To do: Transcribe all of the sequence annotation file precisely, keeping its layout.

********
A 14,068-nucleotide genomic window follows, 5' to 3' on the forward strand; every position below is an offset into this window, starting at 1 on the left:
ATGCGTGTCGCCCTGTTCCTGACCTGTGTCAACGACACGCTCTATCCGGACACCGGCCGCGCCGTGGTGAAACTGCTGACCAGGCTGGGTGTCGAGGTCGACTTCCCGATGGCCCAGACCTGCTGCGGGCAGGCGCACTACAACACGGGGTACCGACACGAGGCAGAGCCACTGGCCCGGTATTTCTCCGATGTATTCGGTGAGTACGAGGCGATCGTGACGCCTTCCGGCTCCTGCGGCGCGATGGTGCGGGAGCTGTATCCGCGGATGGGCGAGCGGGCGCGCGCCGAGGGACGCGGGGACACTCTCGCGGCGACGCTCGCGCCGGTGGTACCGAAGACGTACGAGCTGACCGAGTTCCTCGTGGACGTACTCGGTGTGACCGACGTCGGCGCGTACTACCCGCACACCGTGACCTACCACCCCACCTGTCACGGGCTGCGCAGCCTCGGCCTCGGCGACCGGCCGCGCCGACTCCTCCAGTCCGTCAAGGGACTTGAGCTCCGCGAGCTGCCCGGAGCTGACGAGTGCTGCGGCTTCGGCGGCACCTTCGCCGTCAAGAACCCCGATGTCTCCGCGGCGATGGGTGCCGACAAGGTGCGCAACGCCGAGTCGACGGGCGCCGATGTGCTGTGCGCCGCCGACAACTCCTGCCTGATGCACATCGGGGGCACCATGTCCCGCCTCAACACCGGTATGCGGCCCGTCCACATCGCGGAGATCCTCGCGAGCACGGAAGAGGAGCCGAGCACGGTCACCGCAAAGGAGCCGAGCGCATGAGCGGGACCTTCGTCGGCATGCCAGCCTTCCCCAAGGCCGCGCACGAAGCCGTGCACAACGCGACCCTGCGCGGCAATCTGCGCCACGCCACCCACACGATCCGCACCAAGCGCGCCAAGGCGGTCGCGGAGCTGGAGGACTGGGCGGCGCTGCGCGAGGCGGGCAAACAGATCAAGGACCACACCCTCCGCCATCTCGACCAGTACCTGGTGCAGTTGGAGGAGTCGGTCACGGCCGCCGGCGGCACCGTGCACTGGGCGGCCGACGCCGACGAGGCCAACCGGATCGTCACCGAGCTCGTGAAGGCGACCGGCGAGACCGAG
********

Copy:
A 14,068-nucleotide genomic window follows, 5' to 3' on the forward strand; every position below is an offset into this window, starting at 1 on the left:
ATGCGTGTCGCCCTGTTCCTGACCTGTGTCAACGACACGCTCTATCCGGACACCGGCCGCGCCGTGGTGAAACTGCTGACCAGGCTGGGTGTCGAGGTCGACTTCCCGATGGCCCAGACCTGCTGCGGGCAGGCGCACTACAACACGGGGTACCGACACGAGGCAGAGCCACTGGCCCGGTATTTCTCCGATGTATTCGGTGAGTACGAGGCGATCGTGACGCCTTCCGGCTCCTGCGGCGCGATGGTGCGGGAGCTGTATCCGCGGATGGGCGAGCGGGCGCGCGCCGAGGGACGCGGGGACACTCTCGCGGCGACGCTCGCGCCGGTGGTACCGAAGACGTACGAGCTGACCGAGTTCCTCGTGGACGTACTCGGTGTGACCGACGTCGGCGCGTACTACCCGCACACCGTGACCTACCACCCCACCTGTCACGGGCTGCGCAGCCTCGGCCTCGGCGACCGGCCGCGCCGACTCCTCCAGTCCGTCAAGGGACTTGAGCTCCGCGAGCTGCCCGGAGCTGACGAGTGCTGCGGCTTCGGCGGCACCTTCGCCGTCAAGAACCCCGATGTCTCCGCGGCGATGGGTGCCGACAAGGTGCGCAACGCCGAGTCGACGGGCGCCGATGTGCTGTGCGCCGCCGACAACTCCTGCCTGATGCACATCGGGGGCACCATGTCCCGCCTCAACACCGGTATGCGGCCCGTCCACATCGCGGAGATCCTCGCGAGCACGGAAGAGGAGCCGAGCACGGTCACCGCAAAGGAGCCGAGCGCATGAGCGGGACCTTCGTCGGCATGCCAGCCTTCCCCAAGGCCGCGCACGAAGCCGTGCACAACGCGACCCTGCGCGGCAATCTGCGCCACGCCACCCACACGATCCGCACCAAGCGCGCCAAGGCGGTCGCGGAGCTGGAGGACTGGGCGGCGCTGCGCGAGGCGGGCAAACAGATCAAGGACCACACCCTCCGCCATCTCGACCAGTACCTGGTGCAGTTGGAGGAGTCGGTCACGGCCGCCGGCGGCACCGTGCACTGGGCGGCCGACGCCGACGAGGCCAACCGGATCGTCACCGAGCTCGTGAAGGCGACCGGCGAGACCGAG